Eventually Saffron caught the older woman’s attention. There was a brief second when her shock was written clearly on Mai’s face, and then she caught herself as adeptly as she always had.

“Melissa?” she called in surprise, standing. Around her, everyone turned and craned their necks to see who it was who had interrupted their gathering. Mai put a hand to her scarf-wrapped throat. “Melissa, is that you, child?”

“It is I, Madame Mai,” Saffron replied, taking her cue from the other woman. “I have returned at last, dear aunt, and returned a grown woman.” Mai was pushing her way through the ring of people towards her supposed niece, who welcomed her approach with open arms.

“I can scarcely believe it!” Mai exclaimed happily. “You have changed so much I barely recognised you!” The smiles stayed on as they embraced. “What do you want?” Mai hissed harshly in Saffron’s ear, completely in contrast to their exterior happiness.

“A moment of your time, in private,” Saffron replied coolly, her lips barely moving, her own smile unbroken. She felt something... perhaps regret was the best word for it, although it was barely that. She had given up a good thing when she had left Newhall that last time; those heady days of learning the tricks of the trade, of fooling the foolish and scamming the purportedly wise and definitely rich. Perhaps that was it. Certainly there were no other regrets. Of course there were not.

“If only to be rid of you,” was Mai cold reply. Turning back to her coterie of admirers, she was all smiles and joy again. “I am sorry, my friends, but this unexpected visitor... May I present my niece, Melissa Gillenhall?” The assorted ladies and girls, and more than a few of the men, nodded and bowed their greetings. “We must be away, I fear, for we have so much to catch up on! I shall call you all tomorrow.”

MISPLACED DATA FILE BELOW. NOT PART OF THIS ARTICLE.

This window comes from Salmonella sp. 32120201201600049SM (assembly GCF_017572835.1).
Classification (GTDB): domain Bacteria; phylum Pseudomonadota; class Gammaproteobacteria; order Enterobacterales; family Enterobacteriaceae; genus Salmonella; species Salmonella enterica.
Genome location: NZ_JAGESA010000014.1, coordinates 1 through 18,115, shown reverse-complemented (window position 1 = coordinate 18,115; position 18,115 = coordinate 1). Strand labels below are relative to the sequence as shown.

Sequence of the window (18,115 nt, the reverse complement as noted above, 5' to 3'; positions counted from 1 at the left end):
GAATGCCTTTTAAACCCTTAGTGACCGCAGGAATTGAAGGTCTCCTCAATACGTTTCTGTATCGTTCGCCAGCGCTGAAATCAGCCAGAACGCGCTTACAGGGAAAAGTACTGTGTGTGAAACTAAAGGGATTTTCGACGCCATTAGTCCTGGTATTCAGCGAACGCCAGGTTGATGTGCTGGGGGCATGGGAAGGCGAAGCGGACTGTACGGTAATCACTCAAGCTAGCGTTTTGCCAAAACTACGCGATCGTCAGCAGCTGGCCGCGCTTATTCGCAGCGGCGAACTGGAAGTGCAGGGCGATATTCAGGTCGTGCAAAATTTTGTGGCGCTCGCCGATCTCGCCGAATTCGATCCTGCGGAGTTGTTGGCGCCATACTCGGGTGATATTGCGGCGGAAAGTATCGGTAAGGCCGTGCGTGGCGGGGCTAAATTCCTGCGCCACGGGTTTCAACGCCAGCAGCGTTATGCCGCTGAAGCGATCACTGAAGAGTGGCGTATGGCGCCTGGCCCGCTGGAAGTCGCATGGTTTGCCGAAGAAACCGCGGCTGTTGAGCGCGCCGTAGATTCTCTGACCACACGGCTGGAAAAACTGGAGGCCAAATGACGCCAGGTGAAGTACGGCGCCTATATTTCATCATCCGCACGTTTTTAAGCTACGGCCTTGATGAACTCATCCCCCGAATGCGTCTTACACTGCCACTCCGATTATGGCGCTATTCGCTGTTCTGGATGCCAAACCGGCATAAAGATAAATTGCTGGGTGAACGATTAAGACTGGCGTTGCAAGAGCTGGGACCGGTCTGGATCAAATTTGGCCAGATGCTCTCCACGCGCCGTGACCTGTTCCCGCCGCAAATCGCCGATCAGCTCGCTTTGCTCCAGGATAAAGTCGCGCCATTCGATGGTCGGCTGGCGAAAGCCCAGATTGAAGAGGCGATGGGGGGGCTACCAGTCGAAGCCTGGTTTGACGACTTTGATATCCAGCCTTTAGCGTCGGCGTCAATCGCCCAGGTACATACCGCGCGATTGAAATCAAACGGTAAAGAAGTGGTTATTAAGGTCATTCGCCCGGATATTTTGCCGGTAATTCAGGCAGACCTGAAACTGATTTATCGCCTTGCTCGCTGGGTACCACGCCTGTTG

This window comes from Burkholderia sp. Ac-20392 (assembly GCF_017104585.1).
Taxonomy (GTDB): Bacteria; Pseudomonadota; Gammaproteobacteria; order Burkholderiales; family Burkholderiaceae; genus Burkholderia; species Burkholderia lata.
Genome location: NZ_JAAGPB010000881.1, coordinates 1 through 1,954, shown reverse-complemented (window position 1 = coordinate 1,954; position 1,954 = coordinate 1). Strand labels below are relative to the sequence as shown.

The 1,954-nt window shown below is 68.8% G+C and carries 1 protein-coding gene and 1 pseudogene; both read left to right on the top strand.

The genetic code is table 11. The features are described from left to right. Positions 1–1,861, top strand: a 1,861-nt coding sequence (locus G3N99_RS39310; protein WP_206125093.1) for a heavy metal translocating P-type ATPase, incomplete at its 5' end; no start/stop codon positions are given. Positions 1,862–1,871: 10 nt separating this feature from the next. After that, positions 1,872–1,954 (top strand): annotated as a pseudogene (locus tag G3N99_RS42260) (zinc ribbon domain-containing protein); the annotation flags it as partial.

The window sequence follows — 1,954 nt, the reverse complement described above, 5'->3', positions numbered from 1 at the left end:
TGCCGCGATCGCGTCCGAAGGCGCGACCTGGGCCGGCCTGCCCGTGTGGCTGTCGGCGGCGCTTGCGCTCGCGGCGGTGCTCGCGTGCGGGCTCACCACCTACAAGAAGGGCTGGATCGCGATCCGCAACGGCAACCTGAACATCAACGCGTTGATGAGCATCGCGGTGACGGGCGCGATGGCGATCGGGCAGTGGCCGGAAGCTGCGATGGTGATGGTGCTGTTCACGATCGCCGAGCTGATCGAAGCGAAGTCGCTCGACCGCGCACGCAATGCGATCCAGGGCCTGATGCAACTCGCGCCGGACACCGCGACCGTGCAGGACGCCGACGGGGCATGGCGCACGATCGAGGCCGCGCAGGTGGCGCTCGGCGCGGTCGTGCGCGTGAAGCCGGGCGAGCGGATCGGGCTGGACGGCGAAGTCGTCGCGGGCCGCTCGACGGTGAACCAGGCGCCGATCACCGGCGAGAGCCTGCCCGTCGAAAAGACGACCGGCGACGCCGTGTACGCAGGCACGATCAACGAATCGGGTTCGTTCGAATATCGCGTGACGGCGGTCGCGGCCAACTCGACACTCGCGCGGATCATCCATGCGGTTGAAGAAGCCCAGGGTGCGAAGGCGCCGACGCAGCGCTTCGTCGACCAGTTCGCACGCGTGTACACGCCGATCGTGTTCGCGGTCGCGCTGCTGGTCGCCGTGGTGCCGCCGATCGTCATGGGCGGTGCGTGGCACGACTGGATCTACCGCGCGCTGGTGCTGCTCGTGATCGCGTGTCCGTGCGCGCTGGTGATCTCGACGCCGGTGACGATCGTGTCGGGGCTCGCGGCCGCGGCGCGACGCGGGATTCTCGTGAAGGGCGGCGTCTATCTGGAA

The extended farewells began to grate on Saffron’s nerves after the tenth one, but she did her best to hold onto her temper until her old friend was done.

The journey to Mai’s residence was taken in complete silence. Saffron could see from the windows of the taxi that Mai had done very well for herself, if the houses of her neighbours were anything to go by. Hopefully, none of them would call the Feds too quickly once the inevitable shouting began.

They were met just inside the front door by a servant, who took their coats and retreated at Mai’s firm request. The lady of the grand house then led the way to her study, gesturing curtly for Saffron to go in first. The room was luxurious, decorated with works of art and lushly carpeted. The centre of the room was a heavy desk, looking for all the world like it had been stolen from the office of some corporate director.

As the door closed behind them, Saffron caught the sound of a steely slither a second before a cold blade found it’s place just below her right ear.

“What do you want, Phillipa?” Mai asked brusquely, a hand tight in Saffron’s hair as she pulled her head back. “Make it quick, before I decide I want to you gone again... permanently.”

“Is that any way to talk to an old–“

“No games,” Mai whispered grimly, speaking right into Saffron’s other ear. “I’m surprised you even had the courage to come back here... after what you did. But then you always did have guts, enough for the both of us.” She paused. “I want you gone.” The older woman released her grip on Saffron’s hair, and allowed her to turn to face her. The knife, however, did not waver.